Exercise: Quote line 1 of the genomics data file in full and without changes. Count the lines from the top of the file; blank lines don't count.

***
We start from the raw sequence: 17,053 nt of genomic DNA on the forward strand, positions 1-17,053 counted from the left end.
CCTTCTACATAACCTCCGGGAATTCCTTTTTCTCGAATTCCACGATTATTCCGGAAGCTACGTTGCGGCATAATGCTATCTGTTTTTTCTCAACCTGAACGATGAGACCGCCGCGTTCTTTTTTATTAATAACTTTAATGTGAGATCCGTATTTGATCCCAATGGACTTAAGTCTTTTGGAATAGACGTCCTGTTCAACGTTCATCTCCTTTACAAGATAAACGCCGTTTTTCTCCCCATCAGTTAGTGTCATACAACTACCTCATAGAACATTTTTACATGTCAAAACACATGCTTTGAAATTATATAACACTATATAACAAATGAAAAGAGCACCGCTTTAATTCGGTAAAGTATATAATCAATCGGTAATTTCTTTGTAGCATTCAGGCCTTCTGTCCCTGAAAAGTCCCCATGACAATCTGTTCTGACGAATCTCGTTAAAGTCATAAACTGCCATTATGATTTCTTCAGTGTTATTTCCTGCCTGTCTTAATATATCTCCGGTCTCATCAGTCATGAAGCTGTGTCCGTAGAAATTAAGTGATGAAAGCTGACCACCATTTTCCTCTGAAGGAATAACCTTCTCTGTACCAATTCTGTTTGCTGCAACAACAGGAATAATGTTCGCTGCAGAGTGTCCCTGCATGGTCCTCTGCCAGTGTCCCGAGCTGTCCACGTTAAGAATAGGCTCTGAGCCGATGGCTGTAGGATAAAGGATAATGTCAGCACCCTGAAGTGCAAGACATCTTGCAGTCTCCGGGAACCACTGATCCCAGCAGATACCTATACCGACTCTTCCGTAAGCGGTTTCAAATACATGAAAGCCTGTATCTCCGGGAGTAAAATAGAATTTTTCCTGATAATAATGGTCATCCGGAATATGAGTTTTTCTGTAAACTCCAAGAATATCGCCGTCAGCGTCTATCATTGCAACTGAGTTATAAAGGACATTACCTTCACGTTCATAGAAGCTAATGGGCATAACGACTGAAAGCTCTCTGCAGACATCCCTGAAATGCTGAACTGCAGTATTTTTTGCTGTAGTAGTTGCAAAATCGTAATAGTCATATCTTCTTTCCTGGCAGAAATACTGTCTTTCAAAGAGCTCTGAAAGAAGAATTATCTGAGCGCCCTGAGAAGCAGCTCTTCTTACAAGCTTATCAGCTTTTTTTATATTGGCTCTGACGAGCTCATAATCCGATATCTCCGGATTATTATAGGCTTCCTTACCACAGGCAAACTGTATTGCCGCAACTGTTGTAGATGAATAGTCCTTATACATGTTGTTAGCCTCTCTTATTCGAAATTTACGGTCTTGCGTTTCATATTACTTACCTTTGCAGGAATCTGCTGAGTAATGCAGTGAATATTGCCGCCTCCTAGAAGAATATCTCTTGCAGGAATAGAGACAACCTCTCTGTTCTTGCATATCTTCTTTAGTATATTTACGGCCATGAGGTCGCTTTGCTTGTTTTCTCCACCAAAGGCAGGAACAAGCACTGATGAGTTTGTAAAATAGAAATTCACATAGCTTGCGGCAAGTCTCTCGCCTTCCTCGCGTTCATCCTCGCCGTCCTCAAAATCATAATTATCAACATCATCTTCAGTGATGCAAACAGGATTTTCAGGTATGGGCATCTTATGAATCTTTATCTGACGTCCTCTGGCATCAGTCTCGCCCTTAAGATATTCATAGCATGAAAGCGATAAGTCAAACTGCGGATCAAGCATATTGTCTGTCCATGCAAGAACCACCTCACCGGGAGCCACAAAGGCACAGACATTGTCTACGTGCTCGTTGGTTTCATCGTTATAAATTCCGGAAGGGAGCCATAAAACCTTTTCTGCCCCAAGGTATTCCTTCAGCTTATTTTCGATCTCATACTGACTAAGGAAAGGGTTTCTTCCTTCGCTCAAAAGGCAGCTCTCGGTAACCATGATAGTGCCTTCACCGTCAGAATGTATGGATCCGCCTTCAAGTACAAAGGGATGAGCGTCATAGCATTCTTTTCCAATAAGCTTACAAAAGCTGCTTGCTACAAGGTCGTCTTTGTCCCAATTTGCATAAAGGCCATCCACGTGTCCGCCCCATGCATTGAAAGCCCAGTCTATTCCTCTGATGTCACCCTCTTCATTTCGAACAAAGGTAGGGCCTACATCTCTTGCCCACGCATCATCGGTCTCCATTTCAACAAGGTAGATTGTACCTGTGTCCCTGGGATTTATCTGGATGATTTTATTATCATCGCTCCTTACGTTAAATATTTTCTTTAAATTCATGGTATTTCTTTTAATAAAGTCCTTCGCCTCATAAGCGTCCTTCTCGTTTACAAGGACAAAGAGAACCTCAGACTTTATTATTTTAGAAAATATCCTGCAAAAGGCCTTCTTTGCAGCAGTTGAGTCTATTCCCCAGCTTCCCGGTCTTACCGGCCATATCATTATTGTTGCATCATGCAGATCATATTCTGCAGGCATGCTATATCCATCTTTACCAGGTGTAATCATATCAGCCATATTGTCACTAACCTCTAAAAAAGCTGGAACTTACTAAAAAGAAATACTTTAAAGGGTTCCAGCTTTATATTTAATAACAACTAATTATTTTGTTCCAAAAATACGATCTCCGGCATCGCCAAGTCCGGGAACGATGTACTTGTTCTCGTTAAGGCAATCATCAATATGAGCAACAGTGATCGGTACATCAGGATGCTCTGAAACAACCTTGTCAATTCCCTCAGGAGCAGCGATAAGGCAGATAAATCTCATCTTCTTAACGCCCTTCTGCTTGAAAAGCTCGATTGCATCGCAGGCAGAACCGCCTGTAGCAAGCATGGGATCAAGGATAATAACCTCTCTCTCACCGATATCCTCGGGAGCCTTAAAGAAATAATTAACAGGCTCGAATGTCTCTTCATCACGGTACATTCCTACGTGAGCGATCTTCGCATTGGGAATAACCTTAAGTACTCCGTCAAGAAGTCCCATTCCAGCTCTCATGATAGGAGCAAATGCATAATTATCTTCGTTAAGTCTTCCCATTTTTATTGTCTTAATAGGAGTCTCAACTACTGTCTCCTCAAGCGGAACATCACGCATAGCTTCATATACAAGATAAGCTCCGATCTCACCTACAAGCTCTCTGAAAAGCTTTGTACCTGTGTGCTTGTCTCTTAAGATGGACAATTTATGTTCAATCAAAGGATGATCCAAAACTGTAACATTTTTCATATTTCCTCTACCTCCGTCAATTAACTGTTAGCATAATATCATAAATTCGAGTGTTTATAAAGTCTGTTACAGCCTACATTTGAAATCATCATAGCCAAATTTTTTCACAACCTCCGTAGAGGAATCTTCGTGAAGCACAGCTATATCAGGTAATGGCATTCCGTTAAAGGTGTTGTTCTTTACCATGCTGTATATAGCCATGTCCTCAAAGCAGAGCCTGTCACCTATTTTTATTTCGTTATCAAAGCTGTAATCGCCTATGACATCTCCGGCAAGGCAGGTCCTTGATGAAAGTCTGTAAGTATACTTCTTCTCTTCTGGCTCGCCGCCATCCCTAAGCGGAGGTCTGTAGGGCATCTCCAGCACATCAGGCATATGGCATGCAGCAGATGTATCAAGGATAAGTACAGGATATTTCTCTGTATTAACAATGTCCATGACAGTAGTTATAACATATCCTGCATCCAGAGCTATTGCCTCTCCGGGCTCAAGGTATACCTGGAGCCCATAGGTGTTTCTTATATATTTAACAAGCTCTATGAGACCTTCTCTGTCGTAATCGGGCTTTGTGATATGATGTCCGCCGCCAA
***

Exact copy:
We start from the raw sequence: 17,053 nt of genomic DNA on the forward strand, positions 1-17,053 counted from the left end.